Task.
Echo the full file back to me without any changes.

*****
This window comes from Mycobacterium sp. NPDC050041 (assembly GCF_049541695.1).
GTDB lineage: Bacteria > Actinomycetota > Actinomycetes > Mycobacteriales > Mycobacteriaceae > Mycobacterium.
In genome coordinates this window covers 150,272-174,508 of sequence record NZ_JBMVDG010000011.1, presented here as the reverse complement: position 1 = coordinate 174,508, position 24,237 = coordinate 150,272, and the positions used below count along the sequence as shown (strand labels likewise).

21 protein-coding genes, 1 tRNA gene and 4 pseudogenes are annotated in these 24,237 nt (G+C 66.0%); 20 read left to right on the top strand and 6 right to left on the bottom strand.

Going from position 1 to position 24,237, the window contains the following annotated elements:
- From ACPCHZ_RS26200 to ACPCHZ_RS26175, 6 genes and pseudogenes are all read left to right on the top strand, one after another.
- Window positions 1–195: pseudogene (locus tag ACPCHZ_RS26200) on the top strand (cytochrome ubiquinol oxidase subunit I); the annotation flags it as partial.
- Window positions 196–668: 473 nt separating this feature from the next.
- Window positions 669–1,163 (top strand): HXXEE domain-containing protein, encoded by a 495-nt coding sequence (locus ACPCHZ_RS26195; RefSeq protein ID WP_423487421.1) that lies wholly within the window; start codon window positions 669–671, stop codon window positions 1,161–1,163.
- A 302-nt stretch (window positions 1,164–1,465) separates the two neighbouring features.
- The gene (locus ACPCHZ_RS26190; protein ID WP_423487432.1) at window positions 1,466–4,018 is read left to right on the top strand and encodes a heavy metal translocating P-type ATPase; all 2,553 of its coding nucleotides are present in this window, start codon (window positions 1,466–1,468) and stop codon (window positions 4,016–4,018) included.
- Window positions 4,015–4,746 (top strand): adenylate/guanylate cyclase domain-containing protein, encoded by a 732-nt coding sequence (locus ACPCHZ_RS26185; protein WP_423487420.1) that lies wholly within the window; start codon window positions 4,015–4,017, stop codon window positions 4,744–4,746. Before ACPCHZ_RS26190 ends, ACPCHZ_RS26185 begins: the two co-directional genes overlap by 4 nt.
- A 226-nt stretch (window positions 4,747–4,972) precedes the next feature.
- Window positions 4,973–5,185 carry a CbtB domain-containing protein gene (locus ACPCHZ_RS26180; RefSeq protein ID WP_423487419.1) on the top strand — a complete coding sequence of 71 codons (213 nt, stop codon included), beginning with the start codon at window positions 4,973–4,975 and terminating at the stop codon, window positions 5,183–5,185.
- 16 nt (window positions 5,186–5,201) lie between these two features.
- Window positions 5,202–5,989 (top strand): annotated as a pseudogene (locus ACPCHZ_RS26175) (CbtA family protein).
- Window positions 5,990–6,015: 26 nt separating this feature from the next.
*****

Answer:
This window comes from Mycobacterium sp. NPDC050041 (assembly GCF_049541695.1).
GTDB lineage: Bacteria > Actinomycetota > Actinomycetes > Mycobacteriales > Mycobacteriaceae > Mycobacterium.
In genome coordinates this window covers 150,272-174,508 of sequence record NZ_JBMVDG010000011.1, presented here as the reverse complement: position 1 = coordinate 174,508, position 24,237 = coordinate 150,272, and the positions used below count along the sequence as shown (strand labels likewise).

21 protein-coding genes, 1 tRNA gene and 4 pseudogenes are annotated in these 24,237 nt (G+C 66.0%); 20 read left to right on the top strand and 6 right to left on the bottom strand.

Going from position 1 to position 24,237, the window contains the following annotated elements:
- From ACPCHZ_RS26200 to ACPCHZ_RS26175, 6 genes and pseudogenes are all read left to right on the top strand, one after another.
- Window positions 1–195: pseudogene (locus tag ACPCHZ_RS26200) on the top strand (cytochrome ubiquinol oxidase subunit I); the annotation flags it as partial.
- Window positions 196–668: 473 nt separating this feature from the next.
- Window positions 669–1,163 (top strand): HXXEE domain-containing protein, encoded by a 495-nt coding sequence (locus ACPCHZ_RS26195; RefSeq protein ID WP_423487421.1) that lies wholly within the window; start codon window positions 669–671, stop codon window positions 1,161–1,163.
- A 302-nt stretch (window positions 1,164–1,465) separates the two neighbouring features.
- The gene (locus ACPCHZ_RS26190; protein ID WP_423487432.1) at window positions 1,466–4,018 is read left to right on the top strand and encodes a heavy metal translocating P-type ATPase; all 2,553 of its coding nucleotides are present in this window, start codon (window positions 1,466–1,468) and stop codon (window positions 4,016–4,018) included.
- Window positions 4,015–4,746 (top strand): adenylate/guanylate cyclase domain-containing protein, encoded by a 732-nt coding sequence (locus ACPCHZ_RS26185; protein WP_423487420.1) that lies wholly within the window; start codon window positions 4,015–4,017, stop codon window positions 4,744–4,746. Before ACPCHZ_RS26190 ends, ACPCHZ_RS26185 begins: the two co-directional genes overlap by 4 nt.
- A 226-nt stretch (window positions 4,747–4,972) precedes the next feature.
- Window positions 4,973–5,185 carry a CbtB domain-containing protein gene (locus ACPCHZ_RS26180; RefSeq protein ID WP_423487419.1) on the top strand — a complete coding sequence of 71 codons (213 nt, stop codon included), beginning with the start codon at window positions 4,973–4,975 and terminating at the stop codon, window positions 5,183–5,185.
- 16 nt (window positions 5,186–5,201) lie between these two features.
- Window positions 5,202–5,989 (top strand): annotated as a pseudogene (locus ACPCHZ_RS26175) (CbtA family protein).
- Window positions 5,990–6,015: 26 nt separating this feature from the next.